The ABC News coverage of the pope’s arrival was anchored by George Stephanopolous; and along with Father Martin, additional insights and reflections were provided by other ABC News reporters and analysts, such as Matthew Dowd, Cokie Roberts, Terry Moran and Cecilia Vega. All contributed to the coverage of the day. Among the highlights were Mr. Dowd’s comment that because of the pope, people—perhaps for the first time in 20 years—have come to feel that the Catholic church is “in touch with them.” The point was raised that the biggest challenge for the pope on this trip to America might very well be the pope’s own “unpredictability,” given the pope’s penchant for spontaneous words, deeds and gestures. It was noted that an ABC News/Wall Street Journal poll recorded that 86% of respondents had a favorable view of the pope. Those are not bad numbers, given that there are 70 million Catholics in the United States. There were no formal addresses, words of greeting or welcome at this arrival, as is usually customary with formal ceremonies of this kind. Perhaps the bank of microphones were dispensed with to allow the pope some “down time” after his just completed journey to Cuba. However, there will be time enough in the coming days for him to speak and when he does he will have an attentive—if not rapt—audience.
In the run up to his visit, there have been rumblings among some about either the pope’s style and/or his message; there was a contretemps concerning the upcoming boycott of Arizona Republican congressman Paul Gosar (himself a Catholic) from the pope’s address to a joint session of Congress this Thursday (in which the pope will speak from a prepared text in English). But for the most part, people are eager to see and hear what Pope Francis has to say. As ABC’s Cecilia Vega, pointed out, there was a feel of a “Super Bowl party” to the pope’s arrival; the pope’s coming is viewed with happiness and anticipation.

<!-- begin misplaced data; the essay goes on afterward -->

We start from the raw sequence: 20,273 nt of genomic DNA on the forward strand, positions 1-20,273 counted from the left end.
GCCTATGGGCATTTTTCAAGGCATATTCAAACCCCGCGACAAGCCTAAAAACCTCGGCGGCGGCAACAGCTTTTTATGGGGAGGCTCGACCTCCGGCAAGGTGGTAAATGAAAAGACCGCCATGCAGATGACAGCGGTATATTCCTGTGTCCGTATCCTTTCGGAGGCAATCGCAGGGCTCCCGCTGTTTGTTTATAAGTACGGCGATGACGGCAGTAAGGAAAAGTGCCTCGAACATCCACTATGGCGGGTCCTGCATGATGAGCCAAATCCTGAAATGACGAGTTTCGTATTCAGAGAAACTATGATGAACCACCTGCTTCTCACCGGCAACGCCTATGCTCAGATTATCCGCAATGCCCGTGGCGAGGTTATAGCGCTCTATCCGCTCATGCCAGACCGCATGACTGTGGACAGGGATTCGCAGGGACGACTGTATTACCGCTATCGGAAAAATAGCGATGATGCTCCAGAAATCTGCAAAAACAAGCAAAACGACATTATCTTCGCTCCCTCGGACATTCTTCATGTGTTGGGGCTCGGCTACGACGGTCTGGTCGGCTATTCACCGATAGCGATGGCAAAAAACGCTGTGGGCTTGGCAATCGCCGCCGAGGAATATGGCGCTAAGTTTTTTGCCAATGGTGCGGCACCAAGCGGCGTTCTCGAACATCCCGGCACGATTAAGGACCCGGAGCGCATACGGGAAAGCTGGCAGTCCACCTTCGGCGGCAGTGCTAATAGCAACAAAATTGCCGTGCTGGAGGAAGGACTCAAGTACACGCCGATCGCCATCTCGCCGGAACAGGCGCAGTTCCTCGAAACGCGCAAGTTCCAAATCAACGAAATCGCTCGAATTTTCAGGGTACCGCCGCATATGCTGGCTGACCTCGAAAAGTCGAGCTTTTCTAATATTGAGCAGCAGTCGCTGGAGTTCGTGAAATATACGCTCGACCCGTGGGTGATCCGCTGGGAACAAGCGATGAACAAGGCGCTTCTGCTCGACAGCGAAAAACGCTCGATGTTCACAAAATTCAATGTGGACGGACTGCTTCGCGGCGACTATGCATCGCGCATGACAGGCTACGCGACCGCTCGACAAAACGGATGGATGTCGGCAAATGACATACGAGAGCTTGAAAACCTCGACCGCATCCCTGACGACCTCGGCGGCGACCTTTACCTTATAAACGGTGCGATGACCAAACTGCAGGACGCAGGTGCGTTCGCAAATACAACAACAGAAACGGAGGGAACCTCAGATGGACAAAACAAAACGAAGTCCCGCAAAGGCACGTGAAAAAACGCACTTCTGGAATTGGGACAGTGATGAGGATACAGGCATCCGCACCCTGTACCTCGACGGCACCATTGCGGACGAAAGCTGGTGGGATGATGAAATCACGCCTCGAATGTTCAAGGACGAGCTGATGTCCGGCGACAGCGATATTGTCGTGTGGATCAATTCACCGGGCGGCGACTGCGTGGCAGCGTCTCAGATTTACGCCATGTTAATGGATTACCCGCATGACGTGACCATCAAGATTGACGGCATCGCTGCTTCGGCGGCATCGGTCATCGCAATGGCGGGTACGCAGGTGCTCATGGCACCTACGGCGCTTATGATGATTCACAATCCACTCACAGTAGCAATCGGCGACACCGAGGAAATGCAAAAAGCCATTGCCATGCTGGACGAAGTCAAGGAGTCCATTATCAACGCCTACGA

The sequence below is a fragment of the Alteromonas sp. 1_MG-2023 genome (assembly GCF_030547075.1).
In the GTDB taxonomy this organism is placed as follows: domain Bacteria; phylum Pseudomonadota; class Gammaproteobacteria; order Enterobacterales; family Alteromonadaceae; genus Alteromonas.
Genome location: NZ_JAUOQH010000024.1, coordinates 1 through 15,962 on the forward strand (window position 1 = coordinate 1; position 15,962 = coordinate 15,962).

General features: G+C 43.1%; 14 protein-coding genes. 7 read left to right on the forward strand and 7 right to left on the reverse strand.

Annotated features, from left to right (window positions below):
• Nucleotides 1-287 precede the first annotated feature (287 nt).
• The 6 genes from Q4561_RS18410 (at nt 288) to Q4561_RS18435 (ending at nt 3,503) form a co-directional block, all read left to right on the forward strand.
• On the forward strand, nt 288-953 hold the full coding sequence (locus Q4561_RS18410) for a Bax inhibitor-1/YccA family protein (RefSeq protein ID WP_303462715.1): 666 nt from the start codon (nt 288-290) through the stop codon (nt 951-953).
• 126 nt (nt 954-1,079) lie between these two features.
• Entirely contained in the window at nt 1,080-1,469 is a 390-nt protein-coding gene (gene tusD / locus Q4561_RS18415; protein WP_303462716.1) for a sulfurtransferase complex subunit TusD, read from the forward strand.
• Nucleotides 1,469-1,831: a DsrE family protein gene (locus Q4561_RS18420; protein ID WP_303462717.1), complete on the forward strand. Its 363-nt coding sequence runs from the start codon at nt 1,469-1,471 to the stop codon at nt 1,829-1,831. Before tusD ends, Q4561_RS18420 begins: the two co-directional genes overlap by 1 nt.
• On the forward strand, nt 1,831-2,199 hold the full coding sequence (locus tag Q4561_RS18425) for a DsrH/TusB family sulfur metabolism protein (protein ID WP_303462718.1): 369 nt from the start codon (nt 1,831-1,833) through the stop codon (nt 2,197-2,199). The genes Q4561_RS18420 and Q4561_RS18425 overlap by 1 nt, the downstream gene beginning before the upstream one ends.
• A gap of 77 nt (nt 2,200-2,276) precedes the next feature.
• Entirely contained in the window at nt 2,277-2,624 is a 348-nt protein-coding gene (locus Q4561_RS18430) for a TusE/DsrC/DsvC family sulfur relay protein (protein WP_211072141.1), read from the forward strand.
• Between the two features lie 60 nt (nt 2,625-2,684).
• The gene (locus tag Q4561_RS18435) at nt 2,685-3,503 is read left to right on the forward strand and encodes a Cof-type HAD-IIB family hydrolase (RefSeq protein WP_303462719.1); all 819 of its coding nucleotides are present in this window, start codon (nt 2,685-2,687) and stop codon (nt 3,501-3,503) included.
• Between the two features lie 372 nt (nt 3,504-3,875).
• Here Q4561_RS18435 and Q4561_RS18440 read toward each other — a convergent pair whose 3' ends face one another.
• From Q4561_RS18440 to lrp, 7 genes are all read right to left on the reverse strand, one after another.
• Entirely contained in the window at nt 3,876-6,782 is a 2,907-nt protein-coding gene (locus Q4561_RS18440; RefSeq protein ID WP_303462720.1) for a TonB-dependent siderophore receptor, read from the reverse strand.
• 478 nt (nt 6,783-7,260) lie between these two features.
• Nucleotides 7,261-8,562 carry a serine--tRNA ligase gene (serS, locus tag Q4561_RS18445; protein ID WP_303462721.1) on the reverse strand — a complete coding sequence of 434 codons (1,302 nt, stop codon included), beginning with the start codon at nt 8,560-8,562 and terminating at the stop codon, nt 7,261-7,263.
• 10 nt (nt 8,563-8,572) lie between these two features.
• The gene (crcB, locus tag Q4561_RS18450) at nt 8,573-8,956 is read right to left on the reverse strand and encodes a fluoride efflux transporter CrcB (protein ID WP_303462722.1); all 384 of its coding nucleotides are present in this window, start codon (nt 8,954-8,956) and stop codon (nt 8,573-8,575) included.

The most unusual aspect of the day was when—on board the flight from Cuba to the United States—the pope related a story about a cardinal friend of his who told him of a woman who expressed concern that the pope might be “anti-Christ” because he chose not to wear the historical red shoes of the papacy. Whether this was a joke or not (and most likely a great misunderstanding), it detracts from the essential mission of the pope, which laypeople (and even some members of the clergy) have misunderstood: as Father Martin alluded, the pope is trying, by “gentle encouragement,” to get people back to the basics of the faith, by disregarding the outward trappings in order that we may return—and retain—to what is essential. As Father Martin pointed out when the panel discussed the circumstances of how the cardinals, when they elected Jorge Cardinal Bergoglio to be pontiff, they had no idea what kind of pontiff he would turn out to be; they thought they knew him; “but they forgot they elected a Jesuit.” When a new pope is elected, the person and the personality is changed as well, along with the name—and people often forget the transformative nature that is bestowed upon the elected, once that accepto is given in a conclave.
The pope had wide smiles today when he finally came upon America and Americans for the first time and he happily accepted the flowers and the greetings from a group of schoolchildren assembled to meet him at Andrews Air Force Base. As always, despite being amidst the pomp and circumstance, simplicity suited Pope Francis best. And when the welcoming ceremonies were over, and his motorcade reached the building which housed the Vatican mission, the gray late-day sky gave way to a pleasant and sunny last day-of-summer afternoon.
The pope had landed.